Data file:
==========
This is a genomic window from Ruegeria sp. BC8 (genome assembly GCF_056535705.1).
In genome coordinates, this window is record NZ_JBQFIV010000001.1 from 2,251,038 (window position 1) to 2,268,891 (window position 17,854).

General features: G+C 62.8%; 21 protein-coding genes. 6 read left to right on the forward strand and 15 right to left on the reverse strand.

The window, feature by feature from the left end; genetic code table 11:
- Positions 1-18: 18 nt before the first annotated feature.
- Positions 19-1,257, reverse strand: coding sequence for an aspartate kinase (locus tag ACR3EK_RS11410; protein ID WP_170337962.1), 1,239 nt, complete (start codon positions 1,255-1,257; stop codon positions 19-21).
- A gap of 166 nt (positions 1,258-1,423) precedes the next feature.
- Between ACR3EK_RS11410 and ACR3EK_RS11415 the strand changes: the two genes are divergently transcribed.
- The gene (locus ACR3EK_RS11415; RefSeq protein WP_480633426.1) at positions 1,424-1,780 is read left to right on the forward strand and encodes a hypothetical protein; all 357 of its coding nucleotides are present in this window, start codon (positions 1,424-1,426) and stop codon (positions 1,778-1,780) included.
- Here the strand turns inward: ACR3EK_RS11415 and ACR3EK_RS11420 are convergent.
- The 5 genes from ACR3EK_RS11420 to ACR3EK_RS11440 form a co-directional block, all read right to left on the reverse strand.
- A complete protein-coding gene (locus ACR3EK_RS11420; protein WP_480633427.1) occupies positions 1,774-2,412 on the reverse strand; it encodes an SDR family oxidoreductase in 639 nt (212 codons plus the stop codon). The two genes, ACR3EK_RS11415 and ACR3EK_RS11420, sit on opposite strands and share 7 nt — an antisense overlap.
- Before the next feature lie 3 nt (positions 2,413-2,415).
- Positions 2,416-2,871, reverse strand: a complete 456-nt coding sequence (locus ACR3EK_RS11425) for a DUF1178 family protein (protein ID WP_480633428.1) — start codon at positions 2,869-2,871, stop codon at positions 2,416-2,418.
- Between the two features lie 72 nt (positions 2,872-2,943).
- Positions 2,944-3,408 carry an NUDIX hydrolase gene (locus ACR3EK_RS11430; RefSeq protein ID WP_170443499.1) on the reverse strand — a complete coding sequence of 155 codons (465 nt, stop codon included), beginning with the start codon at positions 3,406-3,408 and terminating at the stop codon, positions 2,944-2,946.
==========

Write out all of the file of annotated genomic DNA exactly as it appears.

This is a genomic window from Ruegeria sp. BC8 (genome assembly GCF_056535705.1).
In genome coordinates, this window is record NZ_JBQFIV010000001.1 from 2,251,038 (window position 1) to 2,268,891 (window position 17,854).

General features: G+C 62.8%; 21 protein-coding genes. 6 read left to right on the forward strand and 15 right to left on the reverse strand.

The window, feature by feature from the left end; genetic code table 11:
- Positions 1-18: 18 nt before the first annotated feature.
- Positions 19-1,257, reverse strand: coding sequence for an aspartate kinase (locus tag ACR3EK_RS11410; protein ID WP_170337962.1), 1,239 nt, complete (start codon positions 1,255-1,257; stop codon positions 19-21).
- A gap of 166 nt (positions 1,258-1,423) precedes the next feature.
- Between ACR3EK_RS11410 and ACR3EK_RS11415 the strand changes: the two genes are divergently transcribed.
- The gene (locus ACR3EK_RS11415; RefSeq protein WP_480633426.1) at positions 1,424-1,780 is read left to right on the forward strand and encodes a hypothetical protein; all 357 of its coding nucleotides are present in this window, start codon (positions 1,424-1,426) and stop codon (positions 1,778-1,780) included.
- Here the strand turns inward: ACR3EK_RS11415 and ACR3EK_RS11420 are convergent.
- The 5 genes from ACR3EK_RS11420 to ACR3EK_RS11440 form a co-directional block, all read right to left on the reverse strand.
- A complete protein-coding gene (locus ACR3EK_RS11420; protein WP_480633427.1) occupies positions 1,774-2,412 on the reverse strand; it encodes an SDR family oxidoreductase in 639 nt (212 codons plus the stop codon). The two genes, ACR3EK_RS11415 and ACR3EK_RS11420, sit on opposite strands and share 7 nt — an antisense overlap.
- Before the next feature lie 3 nt (positions 2,413-2,415).
- Positions 2,416-2,871, reverse strand: a complete 456-nt coding sequence (locus ACR3EK_RS11425) for a DUF1178 family protein (protein ID WP_480633428.1) — start codon at positions 2,869-2,871, stop codon at positions 2,416-2,418.
- Between the two features lie 72 nt (positions 2,872-2,943).
- Positions 2,944-3,408 carry an NUDIX hydrolase gene (locus ACR3EK_RS11430; RefSeq protein ID WP_170443499.1) on the reverse strand — a complete coding sequence of 155 codons (465 nt, stop codon included), beginning with the start codon at positions 3,406-3,408 and terminating at the stop codon, positions 2,944-2,946.